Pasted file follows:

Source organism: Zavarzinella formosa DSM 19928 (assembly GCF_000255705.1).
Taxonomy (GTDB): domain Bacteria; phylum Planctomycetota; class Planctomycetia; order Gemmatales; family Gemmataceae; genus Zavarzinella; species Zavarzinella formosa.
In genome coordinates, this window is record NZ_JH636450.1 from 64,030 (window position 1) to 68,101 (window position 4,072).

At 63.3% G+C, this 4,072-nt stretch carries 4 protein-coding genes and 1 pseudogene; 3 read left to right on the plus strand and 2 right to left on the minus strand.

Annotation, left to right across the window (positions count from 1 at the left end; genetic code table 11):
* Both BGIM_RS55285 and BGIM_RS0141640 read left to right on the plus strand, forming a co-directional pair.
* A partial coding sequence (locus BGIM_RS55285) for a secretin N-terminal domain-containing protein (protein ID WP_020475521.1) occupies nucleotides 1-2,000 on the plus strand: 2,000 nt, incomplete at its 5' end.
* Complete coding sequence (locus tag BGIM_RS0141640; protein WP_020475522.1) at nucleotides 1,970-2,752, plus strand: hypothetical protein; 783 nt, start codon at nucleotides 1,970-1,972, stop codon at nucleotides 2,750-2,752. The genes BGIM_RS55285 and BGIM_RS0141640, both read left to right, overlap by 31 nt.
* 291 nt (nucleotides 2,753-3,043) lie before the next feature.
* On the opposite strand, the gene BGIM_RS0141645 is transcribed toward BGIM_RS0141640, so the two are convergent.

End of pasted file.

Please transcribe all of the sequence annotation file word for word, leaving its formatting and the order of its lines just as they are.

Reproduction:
Source organism: Zavarzinella formosa DSM 19928 (assembly GCF_000255705.1).
Taxonomy (GTDB): domain Bacteria; phylum Planctomycetota; class Planctomycetia; order Gemmatales; family Gemmataceae; genus Zavarzinella; species Zavarzinella formosa.
In genome coordinates, this window is record NZ_JH636450.1 from 64,030 (window position 1) to 68,101 (window position 4,072).

At 63.3% G+C, this 4,072-nt stretch carries 4 protein-coding genes and 1 pseudogene; 3 read left to right on the plus strand and 2 right to left on the minus strand.

Annotation, left to right across the window (positions count from 1 at the left end; genetic code table 11):
* Both BGIM_RS55285 and BGIM_RS0141640 read left to right on the plus strand, forming a co-directional pair.
* A partial coding sequence (locus BGIM_RS55285) for a secretin N-terminal domain-containing protein (protein ID WP_020475521.1) occupies nucleotides 1-2,000 on the plus strand: 2,000 nt, incomplete at its 5' end.
* Complete coding sequence (locus tag BGIM_RS0141640; protein WP_020475522.1) at nucleotides 1,970-2,752, plus strand: hypothetical protein; 783 nt, start codon at nucleotides 1,970-1,972, stop codon at nucleotides 2,750-2,752. The genes BGIM_RS55285 and BGIM_RS0141640, both read left to right, overlap by 31 nt.
* 291 nt (nucleotides 2,753-3,043) lie before the next feature.
* On the opposite strand, the gene BGIM_RS0141645 is transcribed toward BGIM_RS0141640, so the two are convergent.